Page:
Parasites causing diarrhea in Minneapolis dogs

Hookworm
Hookworm disease is zoonotic, meaning it can be spread from dogs to humans.

Dog owners should know about two common intestinal parasites, hookworm and Giardia, that are prevalent in Southwest Minneapolis. Although both are treatable, these parasites can cause significant illness in pets.

Hookworm

Hookworm disease is a terrible disease for both dogs and humans. It is zoonotic, meaning it can be spread from dogs to humans.

Early in the disease, dogs may have no symptoms, but during this time they can be spreading thousands of hookworm eggs daily in their stool and contaminating the environment. Later in the disease, patients will develop diarrhea and weight loss. Hookworms are voracious bloodsuckers. They attach to the intestinal lining and release an anti-coagulant to stimulate bleeding. Hookworm disease can cause anemia, and puppies that are exposed to hookworm as neonates can become so anemic that they can die.

Humans that are exposed to dog hookworm typically develop a skin rash. The migrating larvae leave red, itchy tracks under the surface of the skin.

The primary way hookworm is transmitted is through the stool. Dogs with adult hookworms in their gastrointestinal tract will pass hookworm eggs in the stool.  These eggs are not immediately infective. It takes 2–9 days for the eggs to hatch into infective larvae. Contaminated stool left in the environment can mix with the soil and turn it into a source of contamination. These larvae live for many months in the soil, even in winter. Minnesota has its own cold weather hookworm that can survive freezing temperatures.

It takes a community effort to help control the spread of hookworm. You can do your part to control this disease by following these tips:

  • Pick up your dog’s stool and throw it away as soon as it is produced.
  • Keep your dog on a monthly parasite preventative, even in the winter. The monthly heartworm preventative you give your dog likely protects against hookworm, but it would be prudent to double check with your vet.
  • Keep your dog on a leash to stop him from eating soil that may be contaminated with hookworm larvae.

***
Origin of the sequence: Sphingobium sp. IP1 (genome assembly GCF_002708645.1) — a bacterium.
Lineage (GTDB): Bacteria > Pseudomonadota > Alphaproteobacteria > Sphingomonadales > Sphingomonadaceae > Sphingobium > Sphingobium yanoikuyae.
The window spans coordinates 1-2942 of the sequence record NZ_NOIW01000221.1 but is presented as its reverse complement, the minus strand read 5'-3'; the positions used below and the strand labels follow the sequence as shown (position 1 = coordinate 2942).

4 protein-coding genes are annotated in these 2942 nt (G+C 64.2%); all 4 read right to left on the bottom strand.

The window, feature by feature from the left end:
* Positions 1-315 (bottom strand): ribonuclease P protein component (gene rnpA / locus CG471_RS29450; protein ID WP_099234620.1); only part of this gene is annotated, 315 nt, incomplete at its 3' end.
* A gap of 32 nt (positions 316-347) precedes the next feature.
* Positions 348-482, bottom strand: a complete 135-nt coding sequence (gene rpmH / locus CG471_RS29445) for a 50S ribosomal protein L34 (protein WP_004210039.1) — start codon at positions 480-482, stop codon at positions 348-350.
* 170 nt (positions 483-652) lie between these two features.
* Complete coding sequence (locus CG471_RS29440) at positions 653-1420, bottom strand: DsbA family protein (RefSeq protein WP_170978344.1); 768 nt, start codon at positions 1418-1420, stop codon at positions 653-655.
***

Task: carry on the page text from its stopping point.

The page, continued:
• Wear gloves when gardening and shoes when walking outside. It doesn’t take long for microscopic hookworm larvae to penetrate the skin and cause disease.
  • Wash all fresh fruits and vegetables. Hookworm can also enter people through accidental ingestion of contaminated soil.
  • Have your veterinarian screen your dog’s stool on a regular basis for parasite eggs, even if he is not showing diarrhea or illness. Early in the disease, dogs are usually asymptomatic and during that time (sometimes months), they can be spreading disease and contaminating their environment. The Companion Animal Parasite Council recommends that all adult dogs have a routine fecal exam for parasites twice a year.

Giardia 

Giardia are single-celled parasitic organisms that infect many types of animals around the world. Humans can become infected as well, but it is rare for canine Giardia to transmit to people.

Organisms are passed into the environment through feces and once outside the body, they turn into hardy, tiny cysts that can survive for months. Once they are ingested by a new host (for example from contaminated water, or a dog licking her feet after walking in the grass) the shell dissolves and every cyst releases two infectious organisms. Once free from the cyst, Giardia “swim” around inside the host’s intestines until they find a good spot to attach and feed. Once there, they can move around in different parts of the intestines looking for different nutrients.

It takes about five days to two weeks for the Giardia to be passed out into the stool of an infected pet and diarrhea can precede the shedding. Infection is more prevalent in places with high dog density, such as dog parks, kennels and daycare facilities. Symptoms of infection can include diarrhea (sometimes bloody), vomiting and loss of appetite.

Testing has become more reliable and efficient with the development of a newer test called an Elisa SNAP test. This test takes minutes and can be done while you are at the clinic for the appointment. Because of the inconsistent shedding habits of the organism, repeat testing is sometimes necessary to detect it.

As with prevention of all parasites, cleaning your yard of stools daily helps greatly in reducing contamination and re-infection. Freezing temperatures and direct sunlight kill the cysts, and so do diluted bleach solutions and other chemicals.

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